On the Cost to the Consumer

19. So it should be clear that the costs of CCDP are eventually borne fourfold by the consumer: in extra service charges, in extra tax upon the same, in lost innovation and in lost competition.

On Intercept Data Remanence and Leakage

20. To return to the many interception devices; even if they become "virtual" devices that are somehow "in the cloud" they must still store their data somewhere, and through this diversity and frequent upgrading and replacement of interception devices it is inevitable that the data will eventually fall into the hands of the general public – either by error (selling old hard disks on Ebay) or malice (paying-off a supposedly trusted employee).

21. It goes without saying that such data is valuable; the fact that a particular IP address – corresponding to a famous footballer – repeatedly visits a particular pornographic website is easily a tabloid headline and therefore of value.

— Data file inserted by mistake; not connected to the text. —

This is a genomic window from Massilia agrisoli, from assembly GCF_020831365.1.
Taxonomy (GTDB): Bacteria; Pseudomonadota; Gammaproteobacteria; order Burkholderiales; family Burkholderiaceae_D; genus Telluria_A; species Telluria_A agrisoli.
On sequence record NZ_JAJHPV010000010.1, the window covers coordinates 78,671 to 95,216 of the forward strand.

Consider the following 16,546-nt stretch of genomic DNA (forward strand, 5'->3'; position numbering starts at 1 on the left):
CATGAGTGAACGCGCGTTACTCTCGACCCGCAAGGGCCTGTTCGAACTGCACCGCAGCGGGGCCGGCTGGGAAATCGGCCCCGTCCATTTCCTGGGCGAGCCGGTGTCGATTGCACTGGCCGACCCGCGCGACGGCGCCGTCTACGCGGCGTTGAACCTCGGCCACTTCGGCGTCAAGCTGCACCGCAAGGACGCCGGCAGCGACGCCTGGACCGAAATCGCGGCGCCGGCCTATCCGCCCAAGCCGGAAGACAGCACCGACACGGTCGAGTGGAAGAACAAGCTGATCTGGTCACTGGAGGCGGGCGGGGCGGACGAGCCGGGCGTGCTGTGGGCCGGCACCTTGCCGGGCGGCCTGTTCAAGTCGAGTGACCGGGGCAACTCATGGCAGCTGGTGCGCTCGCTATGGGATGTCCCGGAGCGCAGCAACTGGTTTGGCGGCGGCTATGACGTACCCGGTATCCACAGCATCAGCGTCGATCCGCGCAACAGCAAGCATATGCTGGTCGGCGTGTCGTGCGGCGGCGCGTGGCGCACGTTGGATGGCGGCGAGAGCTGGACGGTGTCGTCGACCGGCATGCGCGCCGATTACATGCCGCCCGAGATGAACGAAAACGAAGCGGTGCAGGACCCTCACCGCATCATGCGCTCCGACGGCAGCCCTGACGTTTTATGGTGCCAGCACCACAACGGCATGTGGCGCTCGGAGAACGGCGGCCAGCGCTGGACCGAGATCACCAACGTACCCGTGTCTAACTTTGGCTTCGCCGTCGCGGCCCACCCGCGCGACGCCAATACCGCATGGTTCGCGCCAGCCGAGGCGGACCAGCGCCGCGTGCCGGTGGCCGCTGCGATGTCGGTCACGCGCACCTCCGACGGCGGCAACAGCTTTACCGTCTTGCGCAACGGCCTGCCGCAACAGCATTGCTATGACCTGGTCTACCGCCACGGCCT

22. It is possible of course to mitigate some of these risks through encryption, but then the question becomes one of where are the encryption keys kept? – if on the same hard disks then the decryption of the footballer’s pornography habit is open to any journalist.

23. Or alternately "Hardware Security Modules" and other "Trusted" devices could be deployed to keep the keys, but this pushes up the cost of each interception device, and the complexity of managing it also – so once again we look askance at that £1.8bn figure and wonder where the cost of doing security "properly" is hidden?

24. So my answer to question 22 (Does the technology exist to enable communications service providers to capture communications data reliably, store it safely and separate it from communications content?) is "Perhaps, but my suspicion is ‘not at that price point’, and "not with this distributed architecture and ownership", and further repeat that it is not necessary to see the actual content in order to write, blog or tweet a story that Footballer X is visiting Porn Site Y every Friday Night"